Air Handler Drain Leaking Water Down Ext Wall Causing Damage


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Old 12-02-20, 05:27 PM
K
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Unhappy Air Handler Drain Leaking Water Down Ext Wall Causing Damage

Thank you for taking the time to review my question. I have two 5 ton Airquest air handlers (FEM4X6000BL(2) in my attic to handle 2 ground mounted heat pumps outside my home (1 for upstairs/1 for down). The unit I am having issues with handles the downstairs. It has two drains, one primary and one secondary (see photos). One drain line runs a short distance and then drops down through a wall (where it ties in to a drain presumably), and has a trap built in the PVC (as seen in pic). The second line spans across my attic and out of the soffit underneath my eave outside the house, and has no trap in the line (about 18' in the air above a window). I recently had the home stucco'd and noticed saturation of the stucco below this particular drain line (See photos). There is also a window directly beneath it, and water is leaking in and between the panes of glass.

The second unit (the one for the upstairs) also has two lines routed in a similar way, yet I NEVER see any moisture coming out of the drain line that exits my soffit for the second unit. Is it possible that the lines were not hooked up in the correct position (maybe secondary which drains to soffit hooked up in position for main accidentaly), or maybe the main line is clogged? Is it normal to see that much moisture coming out any of the drain lines? We live in the high desert area of Southern CA, very dry here. I tried to take a few pictures to show what I am looking at and appreciate ANY advice you may give! I'm relatively good at most DIY projects, but know ZERO about hvac. Thank you again!!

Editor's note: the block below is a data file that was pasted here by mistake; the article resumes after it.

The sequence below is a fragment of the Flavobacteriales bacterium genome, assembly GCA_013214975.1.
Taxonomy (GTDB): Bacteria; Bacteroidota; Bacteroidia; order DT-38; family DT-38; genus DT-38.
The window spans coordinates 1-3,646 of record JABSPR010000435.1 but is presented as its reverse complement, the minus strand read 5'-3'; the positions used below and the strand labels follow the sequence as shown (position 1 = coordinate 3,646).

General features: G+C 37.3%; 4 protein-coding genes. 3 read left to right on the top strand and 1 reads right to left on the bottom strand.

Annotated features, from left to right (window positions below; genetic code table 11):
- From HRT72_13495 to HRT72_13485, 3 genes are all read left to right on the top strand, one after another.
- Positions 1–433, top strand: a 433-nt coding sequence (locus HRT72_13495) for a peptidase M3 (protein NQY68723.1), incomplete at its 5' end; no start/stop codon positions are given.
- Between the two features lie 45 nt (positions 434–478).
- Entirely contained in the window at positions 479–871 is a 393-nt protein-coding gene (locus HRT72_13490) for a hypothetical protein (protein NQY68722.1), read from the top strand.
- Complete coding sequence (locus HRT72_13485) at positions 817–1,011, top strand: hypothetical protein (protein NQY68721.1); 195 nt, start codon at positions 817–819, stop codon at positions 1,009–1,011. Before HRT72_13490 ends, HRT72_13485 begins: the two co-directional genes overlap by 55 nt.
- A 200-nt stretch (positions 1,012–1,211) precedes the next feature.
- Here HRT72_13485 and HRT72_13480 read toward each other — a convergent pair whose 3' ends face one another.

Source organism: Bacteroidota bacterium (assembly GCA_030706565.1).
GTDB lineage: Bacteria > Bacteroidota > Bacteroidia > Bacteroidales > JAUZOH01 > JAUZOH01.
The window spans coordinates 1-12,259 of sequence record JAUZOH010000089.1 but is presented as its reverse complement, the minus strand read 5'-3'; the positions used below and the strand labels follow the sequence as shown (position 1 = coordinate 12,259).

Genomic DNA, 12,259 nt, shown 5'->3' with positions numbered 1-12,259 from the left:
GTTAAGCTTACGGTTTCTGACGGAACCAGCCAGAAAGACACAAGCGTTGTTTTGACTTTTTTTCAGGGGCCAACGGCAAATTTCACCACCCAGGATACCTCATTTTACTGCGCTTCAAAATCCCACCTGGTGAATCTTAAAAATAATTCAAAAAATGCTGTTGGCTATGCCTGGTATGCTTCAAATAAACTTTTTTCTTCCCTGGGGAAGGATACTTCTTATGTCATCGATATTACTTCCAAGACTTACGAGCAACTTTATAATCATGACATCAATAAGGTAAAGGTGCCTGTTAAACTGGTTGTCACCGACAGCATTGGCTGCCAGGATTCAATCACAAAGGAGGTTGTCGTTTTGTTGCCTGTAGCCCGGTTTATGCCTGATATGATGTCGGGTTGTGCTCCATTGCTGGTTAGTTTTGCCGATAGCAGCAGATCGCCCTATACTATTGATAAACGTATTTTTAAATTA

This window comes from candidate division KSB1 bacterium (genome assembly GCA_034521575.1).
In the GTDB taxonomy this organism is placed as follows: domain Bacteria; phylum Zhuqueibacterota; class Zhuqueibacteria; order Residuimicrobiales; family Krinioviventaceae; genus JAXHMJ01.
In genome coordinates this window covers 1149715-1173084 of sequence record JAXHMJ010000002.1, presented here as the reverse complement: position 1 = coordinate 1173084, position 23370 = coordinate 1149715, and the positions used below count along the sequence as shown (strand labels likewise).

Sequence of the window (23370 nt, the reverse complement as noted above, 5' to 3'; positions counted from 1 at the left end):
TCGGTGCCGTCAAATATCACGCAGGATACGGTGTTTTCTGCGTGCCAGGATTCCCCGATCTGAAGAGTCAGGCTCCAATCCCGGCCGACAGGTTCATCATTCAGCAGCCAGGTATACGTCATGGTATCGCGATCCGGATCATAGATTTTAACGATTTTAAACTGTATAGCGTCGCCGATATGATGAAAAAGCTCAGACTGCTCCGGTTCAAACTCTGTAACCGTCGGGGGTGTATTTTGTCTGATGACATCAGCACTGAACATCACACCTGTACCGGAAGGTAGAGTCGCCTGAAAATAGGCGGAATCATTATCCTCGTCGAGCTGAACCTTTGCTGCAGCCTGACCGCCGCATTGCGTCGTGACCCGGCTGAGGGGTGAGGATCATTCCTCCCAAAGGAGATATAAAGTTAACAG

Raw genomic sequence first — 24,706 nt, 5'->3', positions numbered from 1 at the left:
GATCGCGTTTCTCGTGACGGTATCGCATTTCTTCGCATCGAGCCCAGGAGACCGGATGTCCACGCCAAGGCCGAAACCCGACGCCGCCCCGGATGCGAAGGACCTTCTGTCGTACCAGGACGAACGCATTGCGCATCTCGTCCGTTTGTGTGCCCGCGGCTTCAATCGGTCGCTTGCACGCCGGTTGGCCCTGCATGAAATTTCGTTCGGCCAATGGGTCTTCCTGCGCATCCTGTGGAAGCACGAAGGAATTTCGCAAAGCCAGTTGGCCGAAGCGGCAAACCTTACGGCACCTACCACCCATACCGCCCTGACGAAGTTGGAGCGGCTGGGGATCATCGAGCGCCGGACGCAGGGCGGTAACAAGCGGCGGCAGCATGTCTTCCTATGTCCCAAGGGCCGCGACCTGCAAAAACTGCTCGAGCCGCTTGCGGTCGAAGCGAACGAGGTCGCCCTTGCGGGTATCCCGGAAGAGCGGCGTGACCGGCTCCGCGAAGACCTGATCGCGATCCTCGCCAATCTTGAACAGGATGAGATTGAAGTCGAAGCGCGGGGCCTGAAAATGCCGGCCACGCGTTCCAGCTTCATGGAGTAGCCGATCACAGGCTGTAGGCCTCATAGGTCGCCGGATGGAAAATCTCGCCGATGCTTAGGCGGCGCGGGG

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Old 12-02-20, 06:43 PM
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Welcome to the forums.

We don't need to see where the water is coming out outside. You do though. The outside drain lines are the secondary drains. If you see water coming out of a secondary drain it means the primary is plugged. If allowed to continue.... the secondary could clog and then you'll have a waterfall inside the house.

I see insulation under your units. That means they're upstairs and if they leak they'll cause damage. Both not installed correctly. Both should have overflow pans under them. (unless they're there and I can't see them). The overflow pans should be plumbed to outside and the secondary drains should be dumping into the overflow pan.

One major reason for this is so you can clean the drain lines. Your drain lines are all glued and will have to be cut to be cleaned. Traps can get clogged and sometimes need to be cleaned but typically the clogs form at the air handler. I labeled the primary and secondary drain lines. The circle represents where most clogs are. Inside the unit at the fittings. I usually pour bleach and hot water in the secondary side to clean both fittings.


This trap is particularly effective. It has caps you can open for cleaning. It's clear so a clog is easy to see. Comes with a cleaning brush. Has a float switch. This float switch can be connected to your system to shut down when the line is full of water. (clogged) Rectorseal EZ trap w/switch
 
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Old 12-02-20, 07:52 PM
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Thanks so much for the thorough reply Pete! I did see a pan laying up there, tossed to the side and not connected to anything.... I think what I will do is order two of these Rectorseal traps you referenced (one for each air handler) and just have the technician install them when he comes to clear any clogs (and apparently install the overflow pans). Are the overflow pans still necessary with the float switch in place?
 
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Old 12-02-20, 08:10 PM
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Personally..... I like to see overflow pans in the attic. Can be tough to put in later.
A float switch on the primary line is a good thing.
 
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